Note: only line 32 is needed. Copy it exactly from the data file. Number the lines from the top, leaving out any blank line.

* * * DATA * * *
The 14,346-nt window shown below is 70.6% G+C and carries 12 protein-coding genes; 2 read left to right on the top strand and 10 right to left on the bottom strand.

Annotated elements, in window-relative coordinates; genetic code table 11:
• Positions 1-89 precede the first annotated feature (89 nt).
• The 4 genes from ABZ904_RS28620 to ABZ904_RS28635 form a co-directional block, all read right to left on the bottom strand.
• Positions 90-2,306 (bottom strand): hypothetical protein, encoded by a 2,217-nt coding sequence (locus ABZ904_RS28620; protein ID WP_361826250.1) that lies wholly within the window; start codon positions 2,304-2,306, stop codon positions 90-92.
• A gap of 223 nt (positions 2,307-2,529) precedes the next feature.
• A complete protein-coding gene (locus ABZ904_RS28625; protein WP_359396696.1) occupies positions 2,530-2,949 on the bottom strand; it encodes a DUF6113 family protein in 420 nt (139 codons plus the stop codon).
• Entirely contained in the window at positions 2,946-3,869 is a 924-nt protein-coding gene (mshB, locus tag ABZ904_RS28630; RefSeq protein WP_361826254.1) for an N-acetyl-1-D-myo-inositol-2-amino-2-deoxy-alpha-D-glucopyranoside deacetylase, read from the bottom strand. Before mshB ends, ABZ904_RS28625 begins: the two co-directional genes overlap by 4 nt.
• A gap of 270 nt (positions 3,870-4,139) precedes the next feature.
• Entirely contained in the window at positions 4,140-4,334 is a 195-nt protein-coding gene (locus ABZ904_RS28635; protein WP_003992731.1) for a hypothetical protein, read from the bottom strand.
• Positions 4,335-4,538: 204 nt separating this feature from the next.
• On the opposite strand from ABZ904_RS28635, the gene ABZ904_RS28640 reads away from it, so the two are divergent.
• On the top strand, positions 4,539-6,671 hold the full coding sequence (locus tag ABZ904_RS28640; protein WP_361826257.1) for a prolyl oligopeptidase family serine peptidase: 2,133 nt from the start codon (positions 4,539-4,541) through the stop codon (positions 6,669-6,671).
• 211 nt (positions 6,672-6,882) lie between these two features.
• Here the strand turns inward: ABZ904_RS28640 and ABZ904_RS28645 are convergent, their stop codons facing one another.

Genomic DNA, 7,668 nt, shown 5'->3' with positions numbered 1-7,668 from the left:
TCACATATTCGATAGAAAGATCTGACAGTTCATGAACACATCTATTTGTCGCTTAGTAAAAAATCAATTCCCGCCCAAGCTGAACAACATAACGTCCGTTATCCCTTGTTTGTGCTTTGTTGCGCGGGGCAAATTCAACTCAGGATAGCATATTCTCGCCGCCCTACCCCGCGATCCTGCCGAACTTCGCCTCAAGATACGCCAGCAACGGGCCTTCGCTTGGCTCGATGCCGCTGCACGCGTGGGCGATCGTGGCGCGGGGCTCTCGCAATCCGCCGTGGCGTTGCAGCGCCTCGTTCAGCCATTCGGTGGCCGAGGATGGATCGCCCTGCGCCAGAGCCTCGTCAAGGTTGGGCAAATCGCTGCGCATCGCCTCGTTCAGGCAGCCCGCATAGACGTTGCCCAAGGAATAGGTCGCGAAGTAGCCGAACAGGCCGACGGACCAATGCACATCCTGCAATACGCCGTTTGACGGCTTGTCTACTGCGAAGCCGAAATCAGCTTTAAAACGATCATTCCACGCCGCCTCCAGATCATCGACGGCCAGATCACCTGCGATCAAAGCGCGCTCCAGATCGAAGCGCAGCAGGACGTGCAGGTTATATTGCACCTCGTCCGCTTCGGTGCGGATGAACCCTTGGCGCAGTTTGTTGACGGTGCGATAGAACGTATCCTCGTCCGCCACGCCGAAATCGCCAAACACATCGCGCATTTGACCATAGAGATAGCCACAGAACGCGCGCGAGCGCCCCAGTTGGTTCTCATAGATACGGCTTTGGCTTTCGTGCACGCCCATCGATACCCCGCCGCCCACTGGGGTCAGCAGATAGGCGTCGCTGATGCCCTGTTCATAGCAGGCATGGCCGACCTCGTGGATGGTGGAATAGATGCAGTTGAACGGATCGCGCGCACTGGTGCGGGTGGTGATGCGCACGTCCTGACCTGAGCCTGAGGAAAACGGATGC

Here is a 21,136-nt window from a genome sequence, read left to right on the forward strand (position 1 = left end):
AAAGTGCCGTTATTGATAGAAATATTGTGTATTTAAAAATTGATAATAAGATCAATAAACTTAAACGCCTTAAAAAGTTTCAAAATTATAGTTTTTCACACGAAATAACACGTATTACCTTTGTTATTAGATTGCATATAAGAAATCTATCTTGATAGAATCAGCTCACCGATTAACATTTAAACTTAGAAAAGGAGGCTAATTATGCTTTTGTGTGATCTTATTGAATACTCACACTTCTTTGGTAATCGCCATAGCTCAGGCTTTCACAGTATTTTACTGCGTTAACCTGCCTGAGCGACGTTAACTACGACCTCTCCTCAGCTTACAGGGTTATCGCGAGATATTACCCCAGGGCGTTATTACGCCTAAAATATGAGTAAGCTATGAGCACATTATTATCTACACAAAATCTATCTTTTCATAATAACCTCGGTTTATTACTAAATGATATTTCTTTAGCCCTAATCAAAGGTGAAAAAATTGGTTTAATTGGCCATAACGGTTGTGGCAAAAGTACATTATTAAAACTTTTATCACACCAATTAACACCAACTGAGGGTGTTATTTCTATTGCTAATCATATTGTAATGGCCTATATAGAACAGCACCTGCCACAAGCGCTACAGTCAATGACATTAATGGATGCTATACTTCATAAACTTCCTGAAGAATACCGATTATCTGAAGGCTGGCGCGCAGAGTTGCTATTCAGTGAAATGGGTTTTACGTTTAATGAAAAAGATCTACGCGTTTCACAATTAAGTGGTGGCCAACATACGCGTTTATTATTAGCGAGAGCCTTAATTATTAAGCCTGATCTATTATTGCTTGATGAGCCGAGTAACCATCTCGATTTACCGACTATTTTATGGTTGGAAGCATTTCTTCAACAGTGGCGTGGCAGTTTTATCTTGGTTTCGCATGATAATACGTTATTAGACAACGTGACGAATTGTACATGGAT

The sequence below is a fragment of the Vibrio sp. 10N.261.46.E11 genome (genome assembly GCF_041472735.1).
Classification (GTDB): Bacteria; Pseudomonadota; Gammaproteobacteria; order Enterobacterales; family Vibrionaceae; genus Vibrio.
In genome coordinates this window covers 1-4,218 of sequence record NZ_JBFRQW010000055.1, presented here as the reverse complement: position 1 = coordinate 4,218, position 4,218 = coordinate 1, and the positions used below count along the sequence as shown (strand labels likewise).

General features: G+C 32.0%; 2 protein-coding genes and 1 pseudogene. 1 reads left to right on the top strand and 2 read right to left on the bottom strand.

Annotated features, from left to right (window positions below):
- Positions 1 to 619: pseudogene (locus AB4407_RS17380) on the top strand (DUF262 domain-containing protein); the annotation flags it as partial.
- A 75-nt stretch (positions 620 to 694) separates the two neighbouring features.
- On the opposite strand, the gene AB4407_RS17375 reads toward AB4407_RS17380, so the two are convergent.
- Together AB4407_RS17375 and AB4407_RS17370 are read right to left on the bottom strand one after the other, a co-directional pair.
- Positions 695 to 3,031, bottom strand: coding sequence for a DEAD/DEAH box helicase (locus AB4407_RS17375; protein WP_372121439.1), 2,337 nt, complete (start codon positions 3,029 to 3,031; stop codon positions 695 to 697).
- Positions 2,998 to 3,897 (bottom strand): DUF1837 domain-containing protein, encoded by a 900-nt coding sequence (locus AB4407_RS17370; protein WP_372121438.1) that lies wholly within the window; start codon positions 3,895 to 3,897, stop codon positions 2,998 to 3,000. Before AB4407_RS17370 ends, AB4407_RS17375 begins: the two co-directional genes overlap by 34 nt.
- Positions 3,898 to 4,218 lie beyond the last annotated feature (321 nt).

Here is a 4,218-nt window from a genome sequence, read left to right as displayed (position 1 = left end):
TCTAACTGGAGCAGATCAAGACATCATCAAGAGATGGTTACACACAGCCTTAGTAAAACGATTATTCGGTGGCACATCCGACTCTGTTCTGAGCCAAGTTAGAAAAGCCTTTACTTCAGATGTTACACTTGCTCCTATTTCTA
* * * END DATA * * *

Here is a 4,218-nt window from a genome sequence, read left to right as displayed (position 1 = left end):